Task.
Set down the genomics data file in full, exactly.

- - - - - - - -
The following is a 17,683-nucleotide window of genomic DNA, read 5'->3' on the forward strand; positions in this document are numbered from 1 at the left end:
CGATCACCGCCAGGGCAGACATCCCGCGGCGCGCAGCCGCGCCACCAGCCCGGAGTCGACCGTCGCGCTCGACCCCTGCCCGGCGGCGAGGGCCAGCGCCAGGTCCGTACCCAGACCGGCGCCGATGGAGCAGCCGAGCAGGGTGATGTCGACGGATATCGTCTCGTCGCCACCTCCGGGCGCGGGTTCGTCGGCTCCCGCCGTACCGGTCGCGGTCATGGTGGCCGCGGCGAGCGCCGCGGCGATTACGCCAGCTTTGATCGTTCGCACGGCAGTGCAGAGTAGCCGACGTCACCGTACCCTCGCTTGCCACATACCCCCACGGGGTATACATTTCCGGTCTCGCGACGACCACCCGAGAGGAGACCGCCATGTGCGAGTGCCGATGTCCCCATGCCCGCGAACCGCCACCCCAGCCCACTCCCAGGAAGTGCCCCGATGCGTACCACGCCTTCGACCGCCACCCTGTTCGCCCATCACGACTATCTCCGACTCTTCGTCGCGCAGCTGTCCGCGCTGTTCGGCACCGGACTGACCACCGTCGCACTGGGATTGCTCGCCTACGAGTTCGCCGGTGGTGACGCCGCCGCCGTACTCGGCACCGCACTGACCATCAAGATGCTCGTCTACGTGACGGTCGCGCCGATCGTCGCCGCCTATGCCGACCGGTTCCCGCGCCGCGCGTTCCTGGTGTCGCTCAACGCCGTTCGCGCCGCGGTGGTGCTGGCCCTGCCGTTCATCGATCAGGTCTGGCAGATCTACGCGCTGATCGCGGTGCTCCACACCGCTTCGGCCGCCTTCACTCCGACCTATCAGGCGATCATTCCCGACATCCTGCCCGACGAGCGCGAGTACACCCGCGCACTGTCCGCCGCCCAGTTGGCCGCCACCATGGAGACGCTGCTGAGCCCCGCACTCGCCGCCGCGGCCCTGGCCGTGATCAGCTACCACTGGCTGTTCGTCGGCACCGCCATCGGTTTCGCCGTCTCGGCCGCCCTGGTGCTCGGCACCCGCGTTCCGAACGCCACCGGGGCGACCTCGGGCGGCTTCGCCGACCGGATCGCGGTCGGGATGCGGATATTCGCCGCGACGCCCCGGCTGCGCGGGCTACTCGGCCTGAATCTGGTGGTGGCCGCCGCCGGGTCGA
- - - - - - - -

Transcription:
The following is a 17,683-nucleotide window of genomic DNA, read 5'->3' on the forward strand; positions in this document are numbered from 1 at the left end:
CGATCACCGCCAGGGCAGACATCCCGCGGCGCGCAGCCGCGCCACCAGCCCGGAGTCGACCGTCGCGCTCGACCCCTGCCCGGCGGCGAGGGCCAGCGCCAGGTCCGTACCCAGACCGGCGCCGATGGAGCAGCCGAGCAGGGTGATGTCGACGGATATCGTCTCGTCGCCACCTCCGGGCGCGGGTTCGTCGGCTCCCGCCGTACCGGTCGCGGTCATGGTGGCCGCGGCGAGCGCCGCGGCGATTACGCCAGCTTTGATCGTTCGCACGGCAGTGCAGAGTAGCCGACGTCACCGTACCCTCGCTTGCCACATACCCCCACGGGGTATACATTTCCGGTCTCGCGACGACCACCCGAGAGGAGACCGCCATGTGCGAGTGCCGATGTCCCCATGCCCGCGAACCGCCACCCCAGCCCACTCCCAGGAAGTGCCCCGATGCGTACCACGCCTTCGACCGCCACCCTGTTCGCCCATCACGACTATCTCCGACTCTTCGTCGCGCAGCTGTCCGCGCTGTTCGGCACCGGACTGACCACCGTCGCACTGGGATTGCTCGCCTACGAGTTCGCCGGTGGTGACGCCGCCGCCGTACTCGGCACCGCACTGACCATCAAGATGCTCGTCTACGTGACGGTCGCGCCGATCGTCGCCGCCTATGCCGACCGGTTCCCGCGCCGCGCGTTCCTGGTGTCGCTCAACGCCGTTCGCGCCGCGGTGGTGCTGGCCCTGCCGTTCATCGATCAGGTCTGGCAGATCTACGCGCTGATCGCGGTGCTCCACACCGCTTCGGCCGCCTTCACTCCGACCTATCAGGCGATCATTCCCGACATCCTGCCCGACGAGCGCGAGTACACCCGCGCACTGTCCGCCGCCCAGTTGGCCGCCACCATGGAGACGCTGCTGAGCCCCGCACTCGCCGCCGCGGCCCTGGCCGTGATCAGCTACCACTGGCTGTTCGTCGGCACCGCCATCGGTTTCGCCGTCTCGGCCGCCCTGGTGCTCGGCACCCGCGTTCCGAACGCCACCGGGGCGACCTCGGGCGGCTTCGCCGACCGGATCGCGGTCGGGATGCGGATATTCGCCGCGACGCCCCGGCTGCGCGGGCTACTCGGCCTGAATCTGGTGGTGGCCGCCGCCGGGTCGA